The Changing Protocols of Medical Care

By Doug Magill

Karl Kraus once compared corruption to prostitution.  But, corruption was actually worse, he said, because it affects the morals of the country rather than just an individual.  In reviewing the melee surrounding the Patient Protection and Affordable Care Act, it is impossible not to be appalled at the incoherence, dishonesty, duplicity, bribery, and coercion that have diminished the United States Congress as a deliberative body.

Despite shrieks of “moral imperative” there was nothing moral, or edifying about it.

Imposed on the country in contradiction to promises of openness, transparency, discourse and bipartisanship, no other word than corruption could adequately describe what happened.  From the President’s insouciant disregard for rules, protocol, and the integrity of his office, to the Democratic Party’s disdain for its stated purpose, we have all been diminished by this public policy plan.

One doesn’t have to be an economist to realize that.  By expanding the number of people to be covered, eliminating caps, waiving preconditions, and disconnecting decisions about coverage from claims for services, we will have an increase in demand without an increase in supply.  There will also be a lot more waiting and enormous cost pressures that will land in the political realm for resolution.  Of particular note, the anti-life concerns on those oldest and youngest will be intense; the ability to invest in new technologies will be curtailed.

The concept of insurance has been mockingly transformed into a contradiction, as there is no insuring of anyone or anything.  Just ask companies that will exist for a while to act as transfer-payment agencies for the government until cost pressures put them out of business entirely.  And what is dictated in terms of coverage will undoubtedly lead to dictates of procedures, and availability, and longevity.

The cost basis for the entire act is beginning to unravel, with enormous consequences for fiscal sustainability down the road.  Health and Human Services Secretary Kathleen Sebelius has recently acknowledged to both the Senate Finance Committee and the House Ways and Means Committee that the CLASS (long term care) portion of the act is not sustainable (something that was also noted in President Obama’s deficit commission report).

By charging participants to pay for five years of premiums before providing any services, there was an illusion of a surplus that offset some of the rest of the costs of the act.  Once claims begin to be made costs will rapidly outstrip revenues leading to more political decisions about benefits, premiums, and screams for additional government bailouts.

The frightening reality is that Sebelius claims that she can redo the entire CLASS program without consulting Congress.  Clear indication that one of the effects of the act is to devolve decision making to bureaucrats – away from individuals, and even away from elected representatives.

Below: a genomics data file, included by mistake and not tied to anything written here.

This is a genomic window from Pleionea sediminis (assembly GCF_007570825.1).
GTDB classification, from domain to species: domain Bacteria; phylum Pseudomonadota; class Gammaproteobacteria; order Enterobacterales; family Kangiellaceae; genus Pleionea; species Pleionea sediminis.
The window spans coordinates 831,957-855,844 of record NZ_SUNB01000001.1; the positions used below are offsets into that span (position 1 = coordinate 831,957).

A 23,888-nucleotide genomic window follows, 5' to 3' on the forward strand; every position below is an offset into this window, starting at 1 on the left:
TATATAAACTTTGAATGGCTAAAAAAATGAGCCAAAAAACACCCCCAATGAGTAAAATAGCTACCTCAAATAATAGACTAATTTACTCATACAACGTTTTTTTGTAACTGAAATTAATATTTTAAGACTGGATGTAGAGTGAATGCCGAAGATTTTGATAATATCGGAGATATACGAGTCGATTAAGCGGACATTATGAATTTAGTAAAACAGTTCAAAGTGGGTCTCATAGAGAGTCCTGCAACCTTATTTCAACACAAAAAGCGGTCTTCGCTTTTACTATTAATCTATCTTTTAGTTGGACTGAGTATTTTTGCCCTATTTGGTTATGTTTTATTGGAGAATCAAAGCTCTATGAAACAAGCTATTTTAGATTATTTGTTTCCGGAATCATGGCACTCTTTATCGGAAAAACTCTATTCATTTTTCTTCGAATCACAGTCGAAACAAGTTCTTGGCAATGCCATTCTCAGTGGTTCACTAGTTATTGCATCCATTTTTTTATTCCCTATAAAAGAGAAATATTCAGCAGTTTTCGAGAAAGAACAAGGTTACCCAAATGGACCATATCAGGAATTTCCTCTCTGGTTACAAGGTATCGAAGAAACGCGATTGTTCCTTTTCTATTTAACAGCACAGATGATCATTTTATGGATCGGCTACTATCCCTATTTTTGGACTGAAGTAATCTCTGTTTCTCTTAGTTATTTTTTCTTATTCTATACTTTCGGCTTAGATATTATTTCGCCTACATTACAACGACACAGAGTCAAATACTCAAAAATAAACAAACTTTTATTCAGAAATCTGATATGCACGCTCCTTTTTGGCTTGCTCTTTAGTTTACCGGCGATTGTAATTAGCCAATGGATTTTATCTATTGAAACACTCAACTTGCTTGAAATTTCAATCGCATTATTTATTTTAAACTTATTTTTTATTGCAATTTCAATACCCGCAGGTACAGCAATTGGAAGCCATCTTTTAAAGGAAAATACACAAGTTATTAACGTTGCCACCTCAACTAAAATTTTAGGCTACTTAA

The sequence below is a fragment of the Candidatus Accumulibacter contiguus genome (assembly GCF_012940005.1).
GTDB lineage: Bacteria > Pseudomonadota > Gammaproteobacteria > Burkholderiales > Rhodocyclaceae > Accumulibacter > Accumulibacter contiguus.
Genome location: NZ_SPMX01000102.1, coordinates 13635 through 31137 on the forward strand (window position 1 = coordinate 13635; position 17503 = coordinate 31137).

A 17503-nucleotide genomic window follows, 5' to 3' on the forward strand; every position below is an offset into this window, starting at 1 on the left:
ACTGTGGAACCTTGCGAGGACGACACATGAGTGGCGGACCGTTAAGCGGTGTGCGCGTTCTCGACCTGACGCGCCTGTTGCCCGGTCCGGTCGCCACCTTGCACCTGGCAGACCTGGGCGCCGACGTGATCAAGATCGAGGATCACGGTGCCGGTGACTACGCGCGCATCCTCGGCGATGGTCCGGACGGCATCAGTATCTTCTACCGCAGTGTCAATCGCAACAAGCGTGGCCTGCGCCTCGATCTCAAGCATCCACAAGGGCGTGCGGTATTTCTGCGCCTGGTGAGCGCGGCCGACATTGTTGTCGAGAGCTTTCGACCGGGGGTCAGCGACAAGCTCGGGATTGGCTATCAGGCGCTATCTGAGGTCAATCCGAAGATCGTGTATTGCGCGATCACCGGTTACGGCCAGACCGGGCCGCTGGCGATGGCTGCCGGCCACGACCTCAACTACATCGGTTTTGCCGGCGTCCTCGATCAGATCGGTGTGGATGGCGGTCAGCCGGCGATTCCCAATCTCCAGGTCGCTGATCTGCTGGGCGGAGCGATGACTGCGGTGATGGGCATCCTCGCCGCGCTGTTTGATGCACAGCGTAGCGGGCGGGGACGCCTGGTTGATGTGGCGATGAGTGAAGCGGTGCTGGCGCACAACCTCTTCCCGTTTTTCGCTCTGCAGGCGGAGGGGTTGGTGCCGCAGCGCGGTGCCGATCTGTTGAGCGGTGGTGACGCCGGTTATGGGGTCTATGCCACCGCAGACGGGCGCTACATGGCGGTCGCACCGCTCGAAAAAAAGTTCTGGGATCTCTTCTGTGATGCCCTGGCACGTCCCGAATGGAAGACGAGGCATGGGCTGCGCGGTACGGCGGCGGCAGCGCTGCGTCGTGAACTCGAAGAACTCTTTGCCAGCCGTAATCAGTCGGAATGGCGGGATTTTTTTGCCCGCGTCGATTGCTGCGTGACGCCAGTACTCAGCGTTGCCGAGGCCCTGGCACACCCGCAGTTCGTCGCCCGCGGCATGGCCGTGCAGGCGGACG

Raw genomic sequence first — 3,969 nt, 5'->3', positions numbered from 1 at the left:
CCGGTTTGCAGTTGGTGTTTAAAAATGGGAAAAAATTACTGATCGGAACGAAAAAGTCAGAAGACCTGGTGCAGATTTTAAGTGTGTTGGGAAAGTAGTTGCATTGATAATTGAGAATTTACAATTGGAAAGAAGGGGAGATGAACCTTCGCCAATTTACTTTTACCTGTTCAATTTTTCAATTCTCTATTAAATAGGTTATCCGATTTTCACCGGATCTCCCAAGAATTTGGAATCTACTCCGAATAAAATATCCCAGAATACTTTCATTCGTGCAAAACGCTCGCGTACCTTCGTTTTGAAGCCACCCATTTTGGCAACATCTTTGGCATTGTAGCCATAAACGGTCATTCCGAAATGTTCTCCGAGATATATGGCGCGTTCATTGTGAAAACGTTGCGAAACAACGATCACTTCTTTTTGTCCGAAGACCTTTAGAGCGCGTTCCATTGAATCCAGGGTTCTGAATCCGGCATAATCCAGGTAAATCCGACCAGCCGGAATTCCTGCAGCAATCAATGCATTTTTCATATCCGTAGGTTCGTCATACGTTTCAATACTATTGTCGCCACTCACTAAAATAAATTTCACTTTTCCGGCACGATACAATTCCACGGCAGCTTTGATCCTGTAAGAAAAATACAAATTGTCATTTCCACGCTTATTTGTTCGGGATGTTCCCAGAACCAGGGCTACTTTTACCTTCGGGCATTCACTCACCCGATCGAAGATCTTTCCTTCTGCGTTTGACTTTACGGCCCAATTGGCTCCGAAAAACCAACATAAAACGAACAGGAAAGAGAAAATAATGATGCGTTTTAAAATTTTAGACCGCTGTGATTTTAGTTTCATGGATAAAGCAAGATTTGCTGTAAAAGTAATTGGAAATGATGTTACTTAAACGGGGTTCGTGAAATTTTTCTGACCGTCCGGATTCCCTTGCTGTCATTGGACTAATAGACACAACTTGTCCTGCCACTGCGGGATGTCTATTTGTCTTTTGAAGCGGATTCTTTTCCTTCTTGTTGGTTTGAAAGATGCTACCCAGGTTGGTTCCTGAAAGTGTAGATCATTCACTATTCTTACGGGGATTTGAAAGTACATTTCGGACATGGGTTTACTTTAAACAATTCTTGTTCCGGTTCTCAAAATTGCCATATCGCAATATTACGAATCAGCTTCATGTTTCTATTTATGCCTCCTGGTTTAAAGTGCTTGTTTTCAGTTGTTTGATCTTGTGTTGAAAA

Beyond macro concerns about what will likely be exploding costs and limited choices, we are already seeing some changes in the structure of medical care that will affect how treatment is provided.

Consolidation is already occurring among providers, and more physicians are giving up private practice to become employees of large chains.  That pressure will intensify in the next couple of years.  Associated with the reduction in the availability of private physicians will be the recognition of health care choices decided by the largest chains in collusion with government agencies.

Over 100,000 doctors were recently surveyed by the Physicians Foundation.  The results are crushing: Sixty percent of them believe they will have to serve fewer patients because of the recent health care act, and a significant number felt they would stop practicing rather than become employees and disconnected from patient care.

The recent political showdown in Wisconsin has highlighted another truly frightening aspect in the way that health care will be provided – and rationalized.  The fact that some physicians chose to hand out fake sick notes to protesting Wisconsin teachers  illustrates that their concerns for “social justice’ and their political choices override medical ethics, or what patient care truly means.

It is not unreasonable to entertain this fear: As more doctors become employees of giant chains who are held captive by government directive, more and more decisions will be made in relation to perceived societal good rather than in the patient’s best interest.

Much evil has been done in this world in the name of moral imperatives. Ultimately, the pain, suffering, and needless deaths that will result from this will be nothing less than evil.

C.S. Lewis wrote that “Of all tyrannies, a tyranny sincerely exercised for the good of its victims may be the most oppressive.”

America, be not proud.


Doug Magill is a former Chief Technology Officer and radio host who lives in Solon and works as a consultant, freelance writer, and voice-over talent



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